1. Not finding help here? Sign up for a free 30min tutor trial with Chegg Tutors
    Dismiss Notice
Dismiss Notice
Join Physics Forums Today!
The friendliest, high quality science and math community on the planet! Everyone who loves science is here!

Help me with multivariable limits

  1. Feb 13, 2015 #1

    RJLiberator

    User Avatar
    Gold Member

    1. The problem statement, all variables and given/known data

    Lim (x,y,)--> (1, 3) of (x^2-1)/(xy-y)

    2. Relevant equations

    I know that the answer is 2/3 according to wolfram alpha multivariable limit calculator.

    3. The attempt at a solution

    So this is my first time doing multivariable limits, I've studied the following:

    1) Direct substitution : Well, this doesn't work in our case as we get 0/0.
    2) Try to go along different paths: say y=x and so forth. This also doesn't work. If we make y=x then we get 0/0. And I also don't feel good about trying to prove that the limit exists with this path idea.
    3) The 'squeeze' idea: I'm not really sure how to apply this to this particular problem. Is this what I need to do?

    Is there anything else that I am not seeing?
     
    Last edited: Feb 13, 2015
  2. jcsd
  3. Feb 13, 2015 #2

    wabbit

    User Avatar
    Gold Member

    One way to get past a 0/0 answer is to find if it can be rewritten as 0*a/0*b,and then see if the 0 part can be taken out. Have you tried that?
     
  4. Feb 13, 2015 #3

    RJLiberator

    User Avatar
    Gold Member

    No, I have not.

    So 0*a/0*b, hm.
    Do you mean such as setting x=0 where it becomes
    (0)^2-1/((0)*y)-y)
    And then we get the answer of -1/-3 which is 1/3?

    This seems to work out well! However, is this enough to prove that the limit does indeed exist?
     
  5. Feb 13, 2015 #4

    wabbit

    User Avatar
    Gold Member

    Hmm no, not quite, why set x=0?
    No, by "0" here I mean for instance " the value of xy - y at (x=1,y=3). Could that turn out to be a product?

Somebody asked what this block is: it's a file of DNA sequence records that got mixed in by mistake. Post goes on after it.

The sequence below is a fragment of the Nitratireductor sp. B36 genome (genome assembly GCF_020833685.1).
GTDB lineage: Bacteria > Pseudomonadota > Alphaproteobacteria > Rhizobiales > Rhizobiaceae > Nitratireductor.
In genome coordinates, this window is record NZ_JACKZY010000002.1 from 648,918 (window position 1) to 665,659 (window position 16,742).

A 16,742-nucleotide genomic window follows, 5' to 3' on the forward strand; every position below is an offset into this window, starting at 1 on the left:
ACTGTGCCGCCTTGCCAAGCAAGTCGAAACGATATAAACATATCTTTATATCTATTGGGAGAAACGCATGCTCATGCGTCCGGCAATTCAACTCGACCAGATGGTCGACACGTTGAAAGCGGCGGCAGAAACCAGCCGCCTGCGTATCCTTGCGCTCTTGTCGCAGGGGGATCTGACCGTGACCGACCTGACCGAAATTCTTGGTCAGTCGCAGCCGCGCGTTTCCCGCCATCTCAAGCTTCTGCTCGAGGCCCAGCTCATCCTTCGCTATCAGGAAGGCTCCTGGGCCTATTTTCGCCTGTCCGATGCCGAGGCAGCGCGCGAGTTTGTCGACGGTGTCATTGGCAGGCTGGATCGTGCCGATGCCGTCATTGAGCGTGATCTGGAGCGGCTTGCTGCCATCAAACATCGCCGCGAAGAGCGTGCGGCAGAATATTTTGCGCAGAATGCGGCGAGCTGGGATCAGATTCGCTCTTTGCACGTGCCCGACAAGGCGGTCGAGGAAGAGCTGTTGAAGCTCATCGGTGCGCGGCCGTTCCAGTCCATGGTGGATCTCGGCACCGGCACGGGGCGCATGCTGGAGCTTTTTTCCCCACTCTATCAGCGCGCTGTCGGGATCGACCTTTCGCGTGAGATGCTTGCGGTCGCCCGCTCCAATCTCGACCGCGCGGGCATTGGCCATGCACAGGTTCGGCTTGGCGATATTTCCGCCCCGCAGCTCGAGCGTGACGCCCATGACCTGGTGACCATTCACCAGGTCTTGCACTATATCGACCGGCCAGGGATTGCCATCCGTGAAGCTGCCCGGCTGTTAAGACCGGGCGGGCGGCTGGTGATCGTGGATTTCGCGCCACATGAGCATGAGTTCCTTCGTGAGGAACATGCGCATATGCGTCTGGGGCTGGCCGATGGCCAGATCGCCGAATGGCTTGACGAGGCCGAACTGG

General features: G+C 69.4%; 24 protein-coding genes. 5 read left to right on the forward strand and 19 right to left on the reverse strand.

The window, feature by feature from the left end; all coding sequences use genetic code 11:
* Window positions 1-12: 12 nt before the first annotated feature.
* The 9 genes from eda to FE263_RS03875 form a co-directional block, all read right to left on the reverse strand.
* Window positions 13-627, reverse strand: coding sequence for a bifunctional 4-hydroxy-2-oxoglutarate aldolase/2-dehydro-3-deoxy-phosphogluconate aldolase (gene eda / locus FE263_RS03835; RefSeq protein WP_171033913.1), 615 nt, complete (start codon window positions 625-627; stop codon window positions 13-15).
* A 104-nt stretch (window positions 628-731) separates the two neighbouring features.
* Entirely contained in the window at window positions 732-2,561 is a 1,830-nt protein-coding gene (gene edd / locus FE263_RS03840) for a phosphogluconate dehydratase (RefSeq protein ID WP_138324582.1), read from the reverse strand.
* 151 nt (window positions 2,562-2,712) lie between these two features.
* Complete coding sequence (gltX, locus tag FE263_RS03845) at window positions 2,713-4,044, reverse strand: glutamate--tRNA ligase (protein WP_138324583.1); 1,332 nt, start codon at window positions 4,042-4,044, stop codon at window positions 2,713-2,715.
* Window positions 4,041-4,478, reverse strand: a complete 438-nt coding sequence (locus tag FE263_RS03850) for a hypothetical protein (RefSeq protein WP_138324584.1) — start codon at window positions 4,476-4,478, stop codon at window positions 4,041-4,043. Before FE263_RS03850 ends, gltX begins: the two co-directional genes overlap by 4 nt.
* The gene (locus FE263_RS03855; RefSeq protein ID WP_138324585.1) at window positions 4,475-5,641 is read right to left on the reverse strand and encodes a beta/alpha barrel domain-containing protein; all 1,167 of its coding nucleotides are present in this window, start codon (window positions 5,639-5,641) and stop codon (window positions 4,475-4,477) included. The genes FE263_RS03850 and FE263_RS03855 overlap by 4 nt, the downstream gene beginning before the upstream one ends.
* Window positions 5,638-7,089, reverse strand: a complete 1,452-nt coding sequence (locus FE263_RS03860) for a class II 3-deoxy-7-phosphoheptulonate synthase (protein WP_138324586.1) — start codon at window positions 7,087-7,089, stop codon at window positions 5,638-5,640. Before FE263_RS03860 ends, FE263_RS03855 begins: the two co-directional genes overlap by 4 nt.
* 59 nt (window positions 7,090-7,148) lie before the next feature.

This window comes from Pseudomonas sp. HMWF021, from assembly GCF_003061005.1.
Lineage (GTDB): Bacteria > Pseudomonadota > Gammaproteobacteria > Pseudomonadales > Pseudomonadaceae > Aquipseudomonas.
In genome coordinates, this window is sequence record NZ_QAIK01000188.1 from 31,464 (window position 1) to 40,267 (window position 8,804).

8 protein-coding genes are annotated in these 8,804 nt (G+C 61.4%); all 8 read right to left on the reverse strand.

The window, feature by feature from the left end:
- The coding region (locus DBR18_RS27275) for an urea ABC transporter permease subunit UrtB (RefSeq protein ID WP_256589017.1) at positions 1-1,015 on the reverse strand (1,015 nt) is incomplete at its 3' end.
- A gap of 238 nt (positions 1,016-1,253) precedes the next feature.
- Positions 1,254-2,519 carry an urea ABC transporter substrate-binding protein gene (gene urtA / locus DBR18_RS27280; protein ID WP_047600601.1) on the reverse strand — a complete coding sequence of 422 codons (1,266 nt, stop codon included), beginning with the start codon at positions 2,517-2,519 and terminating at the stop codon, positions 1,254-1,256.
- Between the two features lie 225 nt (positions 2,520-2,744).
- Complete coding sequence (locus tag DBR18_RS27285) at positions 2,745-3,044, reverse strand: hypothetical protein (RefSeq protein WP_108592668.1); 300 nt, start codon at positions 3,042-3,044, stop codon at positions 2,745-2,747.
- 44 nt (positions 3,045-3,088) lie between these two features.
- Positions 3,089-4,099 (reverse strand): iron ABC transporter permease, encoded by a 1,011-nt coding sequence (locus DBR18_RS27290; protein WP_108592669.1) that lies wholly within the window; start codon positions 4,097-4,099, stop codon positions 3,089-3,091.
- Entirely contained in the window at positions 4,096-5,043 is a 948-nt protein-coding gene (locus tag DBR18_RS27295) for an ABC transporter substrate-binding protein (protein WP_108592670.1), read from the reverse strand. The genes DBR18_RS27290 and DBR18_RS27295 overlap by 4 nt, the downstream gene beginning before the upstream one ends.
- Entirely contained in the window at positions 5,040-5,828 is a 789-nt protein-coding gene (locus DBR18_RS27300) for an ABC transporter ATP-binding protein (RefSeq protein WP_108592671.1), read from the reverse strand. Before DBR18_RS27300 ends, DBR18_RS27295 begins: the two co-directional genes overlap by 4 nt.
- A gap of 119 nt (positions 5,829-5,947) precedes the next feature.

6. Feb 13, 2015 #5

    RJLiberator

    User Avatar
    Gold Member

    I was setting x=0 to go along that path? :/

    xy-y = 1(3)-(3) = 0 ?
    y(x-1) = 3(1-1) = 0?

    I'm not sure what you mean by turn out to be a product :eek:.
     
  7. Feb 13, 2015 #6

    wabbit

    User Avatar
    Gold Member

    You're on the right path.
     
  8. Feb 13, 2015 #7

    RJLiberator

    User Avatar
    Gold Member

    AHHHHHH. I was thinking way too much.
    Factor the denominator and numerator.
    Simplifies to
    (x+1)/3
    plug in values, and walouh, 2/3 is the answer I was looking for.

    BEAUTIFUL. Thank you for your guidance.
     
  9. Feb 13, 2015 #8

    wabbit

    User Avatar
    Gold Member

    Right. It's a little better if you factor to (x+1)/y and only substitute at the end because then you can see the result is true whichever way (x,y) goes to (1,3), while you only really proved it if y goes to 3 first, then x goes to 1. But you've got it now.
     
  10. Feb 13, 2015 #9

    RJLiberator

    User Avatar
    Gold Member

    Indeed, excellent rigorous observation.
     
Know someone interested in this topic? Share this thread via Reddit, Google+, Twitter, or Facebook

Have something to add?
Draft saved Draft deleted



Similar Discussions: Help me with multivariable limits
Loading...